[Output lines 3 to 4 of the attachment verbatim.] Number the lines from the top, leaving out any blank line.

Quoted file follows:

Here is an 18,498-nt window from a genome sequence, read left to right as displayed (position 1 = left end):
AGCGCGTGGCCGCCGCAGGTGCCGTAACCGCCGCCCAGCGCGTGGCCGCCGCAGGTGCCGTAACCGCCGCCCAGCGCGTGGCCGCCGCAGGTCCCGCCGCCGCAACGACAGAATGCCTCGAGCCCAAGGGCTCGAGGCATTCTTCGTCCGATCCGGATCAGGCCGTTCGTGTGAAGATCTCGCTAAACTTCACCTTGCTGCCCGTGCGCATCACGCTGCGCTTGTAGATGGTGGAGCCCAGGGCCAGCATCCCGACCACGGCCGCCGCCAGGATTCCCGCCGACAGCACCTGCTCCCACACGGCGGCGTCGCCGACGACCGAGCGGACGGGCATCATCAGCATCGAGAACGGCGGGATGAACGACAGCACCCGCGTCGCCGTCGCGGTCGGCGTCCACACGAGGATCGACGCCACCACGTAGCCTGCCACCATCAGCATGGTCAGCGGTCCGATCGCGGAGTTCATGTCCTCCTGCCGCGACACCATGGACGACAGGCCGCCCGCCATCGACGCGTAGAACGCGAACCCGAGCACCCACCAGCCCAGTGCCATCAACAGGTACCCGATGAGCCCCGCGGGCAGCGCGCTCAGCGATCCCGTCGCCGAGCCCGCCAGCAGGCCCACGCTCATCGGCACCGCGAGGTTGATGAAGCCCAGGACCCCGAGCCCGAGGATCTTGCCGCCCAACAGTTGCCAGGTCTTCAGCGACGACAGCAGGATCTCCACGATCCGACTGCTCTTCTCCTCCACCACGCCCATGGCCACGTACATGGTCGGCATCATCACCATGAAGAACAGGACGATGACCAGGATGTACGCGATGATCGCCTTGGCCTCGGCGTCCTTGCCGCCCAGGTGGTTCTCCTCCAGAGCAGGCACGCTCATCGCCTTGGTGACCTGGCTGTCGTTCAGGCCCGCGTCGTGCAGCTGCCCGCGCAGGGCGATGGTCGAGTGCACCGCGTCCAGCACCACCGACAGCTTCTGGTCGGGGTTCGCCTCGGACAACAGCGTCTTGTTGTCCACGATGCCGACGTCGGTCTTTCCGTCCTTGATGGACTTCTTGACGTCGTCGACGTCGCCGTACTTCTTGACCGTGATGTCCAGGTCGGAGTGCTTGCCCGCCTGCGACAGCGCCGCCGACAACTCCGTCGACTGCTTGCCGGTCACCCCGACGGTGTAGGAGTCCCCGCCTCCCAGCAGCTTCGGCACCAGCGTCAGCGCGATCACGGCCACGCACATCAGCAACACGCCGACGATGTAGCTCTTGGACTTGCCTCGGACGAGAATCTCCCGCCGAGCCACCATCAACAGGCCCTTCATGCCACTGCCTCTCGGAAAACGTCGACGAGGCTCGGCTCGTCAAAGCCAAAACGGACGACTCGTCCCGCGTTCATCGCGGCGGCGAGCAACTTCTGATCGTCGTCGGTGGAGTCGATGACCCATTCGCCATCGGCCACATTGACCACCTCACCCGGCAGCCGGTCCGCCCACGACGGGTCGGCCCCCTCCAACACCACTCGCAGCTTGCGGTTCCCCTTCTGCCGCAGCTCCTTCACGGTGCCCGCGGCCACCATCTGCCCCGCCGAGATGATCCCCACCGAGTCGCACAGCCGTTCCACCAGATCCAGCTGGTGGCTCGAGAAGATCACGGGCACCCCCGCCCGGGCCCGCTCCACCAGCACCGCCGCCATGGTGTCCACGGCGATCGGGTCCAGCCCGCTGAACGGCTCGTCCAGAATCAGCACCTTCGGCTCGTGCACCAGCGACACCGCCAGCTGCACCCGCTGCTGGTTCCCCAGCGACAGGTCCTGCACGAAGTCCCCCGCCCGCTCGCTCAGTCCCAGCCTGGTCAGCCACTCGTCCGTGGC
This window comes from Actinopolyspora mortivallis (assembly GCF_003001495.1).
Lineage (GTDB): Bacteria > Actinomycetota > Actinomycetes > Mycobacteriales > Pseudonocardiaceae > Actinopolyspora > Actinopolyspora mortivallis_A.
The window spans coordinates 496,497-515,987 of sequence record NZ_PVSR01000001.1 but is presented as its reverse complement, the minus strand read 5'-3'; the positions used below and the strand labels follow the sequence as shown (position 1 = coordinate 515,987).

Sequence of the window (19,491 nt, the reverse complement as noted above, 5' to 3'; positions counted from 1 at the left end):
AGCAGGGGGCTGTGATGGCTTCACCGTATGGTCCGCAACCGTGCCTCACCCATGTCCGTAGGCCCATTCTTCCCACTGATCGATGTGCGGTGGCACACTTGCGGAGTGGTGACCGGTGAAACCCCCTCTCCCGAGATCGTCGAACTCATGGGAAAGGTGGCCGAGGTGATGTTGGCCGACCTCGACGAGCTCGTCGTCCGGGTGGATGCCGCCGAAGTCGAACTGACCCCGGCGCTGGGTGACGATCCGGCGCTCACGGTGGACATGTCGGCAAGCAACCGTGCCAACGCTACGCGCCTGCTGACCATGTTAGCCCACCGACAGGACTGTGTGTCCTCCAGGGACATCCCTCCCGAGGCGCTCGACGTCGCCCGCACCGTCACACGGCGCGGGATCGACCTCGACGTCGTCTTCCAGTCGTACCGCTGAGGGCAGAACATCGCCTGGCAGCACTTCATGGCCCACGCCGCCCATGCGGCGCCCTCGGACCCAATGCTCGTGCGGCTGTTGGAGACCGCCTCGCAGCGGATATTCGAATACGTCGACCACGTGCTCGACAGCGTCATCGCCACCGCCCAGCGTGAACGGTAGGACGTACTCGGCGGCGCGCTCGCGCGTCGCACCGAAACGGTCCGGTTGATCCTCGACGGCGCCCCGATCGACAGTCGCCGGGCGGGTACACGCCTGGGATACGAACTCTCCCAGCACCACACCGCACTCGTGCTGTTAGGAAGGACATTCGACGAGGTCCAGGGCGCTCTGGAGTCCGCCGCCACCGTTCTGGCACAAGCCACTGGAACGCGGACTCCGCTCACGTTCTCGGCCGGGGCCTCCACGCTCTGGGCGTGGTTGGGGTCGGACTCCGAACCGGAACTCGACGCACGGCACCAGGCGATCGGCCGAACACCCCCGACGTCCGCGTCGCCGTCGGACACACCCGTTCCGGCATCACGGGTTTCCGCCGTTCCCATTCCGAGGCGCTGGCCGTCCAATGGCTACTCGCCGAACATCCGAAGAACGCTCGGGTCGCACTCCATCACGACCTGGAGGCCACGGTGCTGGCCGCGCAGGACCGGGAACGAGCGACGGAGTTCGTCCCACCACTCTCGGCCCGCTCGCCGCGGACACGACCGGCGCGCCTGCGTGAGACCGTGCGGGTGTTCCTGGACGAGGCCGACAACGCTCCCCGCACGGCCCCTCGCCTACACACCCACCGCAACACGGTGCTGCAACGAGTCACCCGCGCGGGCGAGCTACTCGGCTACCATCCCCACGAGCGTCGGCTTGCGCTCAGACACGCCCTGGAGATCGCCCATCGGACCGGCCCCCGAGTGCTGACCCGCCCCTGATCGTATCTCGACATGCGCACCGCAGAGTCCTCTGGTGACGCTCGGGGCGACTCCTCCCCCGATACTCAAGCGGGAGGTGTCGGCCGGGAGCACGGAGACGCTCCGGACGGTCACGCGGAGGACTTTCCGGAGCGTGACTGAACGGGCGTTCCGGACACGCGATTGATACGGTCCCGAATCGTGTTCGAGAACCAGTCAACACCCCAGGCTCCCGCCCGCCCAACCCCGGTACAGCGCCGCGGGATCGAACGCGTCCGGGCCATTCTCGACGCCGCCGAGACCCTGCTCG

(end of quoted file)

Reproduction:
This window comes from Actinopolyspora mortivallis (assembly GCF_003001495.1).
Lineage (GTDB): Bacteria > Actinomycetota > Actinomycetes > Mycobacteriales > Pseudonocardiaceae > Actinopolyspora > Actinopolyspora mortivallis_A.